Ten years of open practice: a reflection on the impact of OpenLearn

Patrina Law, Anne Jelfs, Open Praxis, May 29, 2016
Commentary by Stephen Downes

The best part of this article (7 page PDF) is the last page, where the author draws a number of interesting conclusions from a ten-year review of OpenLearn, an Open University open educational resources (OER) initiative. The paper itself is a bit loose (possibly because of brevity) so we don't see how these conclusions are established (presumably as results from the survey?) but it is the conclusions themselves that are work looking at:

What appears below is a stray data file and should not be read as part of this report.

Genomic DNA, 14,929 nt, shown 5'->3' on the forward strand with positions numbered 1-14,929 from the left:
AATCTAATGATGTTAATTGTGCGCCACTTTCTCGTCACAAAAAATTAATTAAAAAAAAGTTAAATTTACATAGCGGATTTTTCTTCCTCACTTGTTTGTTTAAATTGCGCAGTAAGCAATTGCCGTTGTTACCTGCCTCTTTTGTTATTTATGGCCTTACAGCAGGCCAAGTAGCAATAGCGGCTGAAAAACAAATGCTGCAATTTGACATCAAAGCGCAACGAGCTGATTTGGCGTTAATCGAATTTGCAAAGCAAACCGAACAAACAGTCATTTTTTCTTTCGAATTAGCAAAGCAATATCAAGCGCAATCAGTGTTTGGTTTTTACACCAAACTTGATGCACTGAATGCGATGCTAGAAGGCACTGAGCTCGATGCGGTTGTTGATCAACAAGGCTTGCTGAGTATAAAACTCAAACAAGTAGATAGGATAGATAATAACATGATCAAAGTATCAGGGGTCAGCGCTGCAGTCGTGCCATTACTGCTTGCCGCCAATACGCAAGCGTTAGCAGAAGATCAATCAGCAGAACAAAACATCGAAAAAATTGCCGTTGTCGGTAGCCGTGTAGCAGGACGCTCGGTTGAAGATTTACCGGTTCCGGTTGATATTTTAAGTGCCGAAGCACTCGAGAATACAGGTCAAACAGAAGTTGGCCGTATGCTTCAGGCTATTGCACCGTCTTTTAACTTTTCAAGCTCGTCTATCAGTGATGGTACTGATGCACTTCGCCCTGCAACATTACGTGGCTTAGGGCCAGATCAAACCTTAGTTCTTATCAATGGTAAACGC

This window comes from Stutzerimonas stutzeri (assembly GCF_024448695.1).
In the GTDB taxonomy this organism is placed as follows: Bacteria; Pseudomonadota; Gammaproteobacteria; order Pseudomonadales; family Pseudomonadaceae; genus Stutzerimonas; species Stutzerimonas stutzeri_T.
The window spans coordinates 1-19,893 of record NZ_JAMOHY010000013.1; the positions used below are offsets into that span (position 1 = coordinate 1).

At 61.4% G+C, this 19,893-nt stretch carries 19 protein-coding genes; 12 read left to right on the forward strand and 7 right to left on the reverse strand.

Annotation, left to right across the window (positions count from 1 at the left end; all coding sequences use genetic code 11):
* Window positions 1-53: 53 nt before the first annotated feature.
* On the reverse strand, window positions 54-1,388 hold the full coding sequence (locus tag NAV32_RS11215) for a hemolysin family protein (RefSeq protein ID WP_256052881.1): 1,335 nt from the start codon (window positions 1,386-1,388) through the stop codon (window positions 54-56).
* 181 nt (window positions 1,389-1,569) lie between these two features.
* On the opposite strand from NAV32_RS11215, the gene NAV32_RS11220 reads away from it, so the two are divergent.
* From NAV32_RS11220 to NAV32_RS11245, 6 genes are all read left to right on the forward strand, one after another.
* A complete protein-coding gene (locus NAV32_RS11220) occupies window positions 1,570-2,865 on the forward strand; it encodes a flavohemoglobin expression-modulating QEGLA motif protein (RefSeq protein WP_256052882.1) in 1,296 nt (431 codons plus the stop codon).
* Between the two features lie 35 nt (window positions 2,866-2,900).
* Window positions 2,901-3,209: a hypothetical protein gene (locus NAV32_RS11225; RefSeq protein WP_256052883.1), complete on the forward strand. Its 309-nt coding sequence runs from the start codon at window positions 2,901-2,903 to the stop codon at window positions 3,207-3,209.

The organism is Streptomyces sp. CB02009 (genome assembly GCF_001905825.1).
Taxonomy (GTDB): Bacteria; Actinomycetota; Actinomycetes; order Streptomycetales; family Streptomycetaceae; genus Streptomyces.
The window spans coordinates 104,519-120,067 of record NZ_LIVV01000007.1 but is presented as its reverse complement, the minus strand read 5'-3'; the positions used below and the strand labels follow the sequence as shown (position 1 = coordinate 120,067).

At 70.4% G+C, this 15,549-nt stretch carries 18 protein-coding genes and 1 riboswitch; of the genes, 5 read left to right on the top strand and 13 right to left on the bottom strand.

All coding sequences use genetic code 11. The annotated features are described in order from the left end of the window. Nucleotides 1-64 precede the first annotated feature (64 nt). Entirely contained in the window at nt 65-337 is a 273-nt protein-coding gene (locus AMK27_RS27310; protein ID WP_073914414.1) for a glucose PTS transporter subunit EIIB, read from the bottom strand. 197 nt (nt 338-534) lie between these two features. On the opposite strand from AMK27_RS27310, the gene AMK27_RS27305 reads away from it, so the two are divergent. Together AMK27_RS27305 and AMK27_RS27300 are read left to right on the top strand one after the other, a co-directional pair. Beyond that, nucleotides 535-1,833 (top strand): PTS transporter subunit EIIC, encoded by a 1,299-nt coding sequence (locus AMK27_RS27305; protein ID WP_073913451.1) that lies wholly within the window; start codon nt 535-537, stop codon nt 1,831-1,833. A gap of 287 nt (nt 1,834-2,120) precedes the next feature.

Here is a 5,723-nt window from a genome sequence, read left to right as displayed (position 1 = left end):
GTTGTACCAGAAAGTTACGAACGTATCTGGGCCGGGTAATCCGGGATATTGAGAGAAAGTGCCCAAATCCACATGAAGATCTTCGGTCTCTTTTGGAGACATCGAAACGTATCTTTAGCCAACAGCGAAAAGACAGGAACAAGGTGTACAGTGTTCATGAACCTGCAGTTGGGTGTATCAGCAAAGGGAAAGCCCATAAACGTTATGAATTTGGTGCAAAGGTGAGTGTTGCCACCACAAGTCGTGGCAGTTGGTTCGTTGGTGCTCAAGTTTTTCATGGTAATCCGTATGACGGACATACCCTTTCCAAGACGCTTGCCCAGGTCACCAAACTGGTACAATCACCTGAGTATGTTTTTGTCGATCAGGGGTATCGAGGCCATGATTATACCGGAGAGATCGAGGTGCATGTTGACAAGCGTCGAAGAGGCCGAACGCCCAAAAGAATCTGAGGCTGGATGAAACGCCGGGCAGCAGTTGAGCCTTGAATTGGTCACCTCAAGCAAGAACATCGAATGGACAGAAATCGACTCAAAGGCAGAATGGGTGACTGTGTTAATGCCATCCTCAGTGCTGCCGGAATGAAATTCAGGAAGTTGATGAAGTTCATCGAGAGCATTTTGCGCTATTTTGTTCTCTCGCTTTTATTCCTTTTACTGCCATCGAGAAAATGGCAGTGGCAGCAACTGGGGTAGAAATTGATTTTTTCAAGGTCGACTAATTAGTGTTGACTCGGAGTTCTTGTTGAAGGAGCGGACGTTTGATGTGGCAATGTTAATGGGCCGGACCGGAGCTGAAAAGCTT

• closed environments with a start and finish date i.e. MOOCs, have lower completion rates than open courses with no start and finish date;
  • forced social activity encourages high drop-out;
  • select the most engaging and enticing content within a module, making a key topic accessible;
  • support induction; the OU loses many thousands of learners who have a long wait from registration;

All of these go against traditional practice (and traditional wisdom) in one way or another. But they do so in a way that makes sense to me.

More papers from the current issue of Open Praxis, selected papers presented at the Open Education Consortium Global Conference, held in Krákow (Poland) on April 12-14, 2016.

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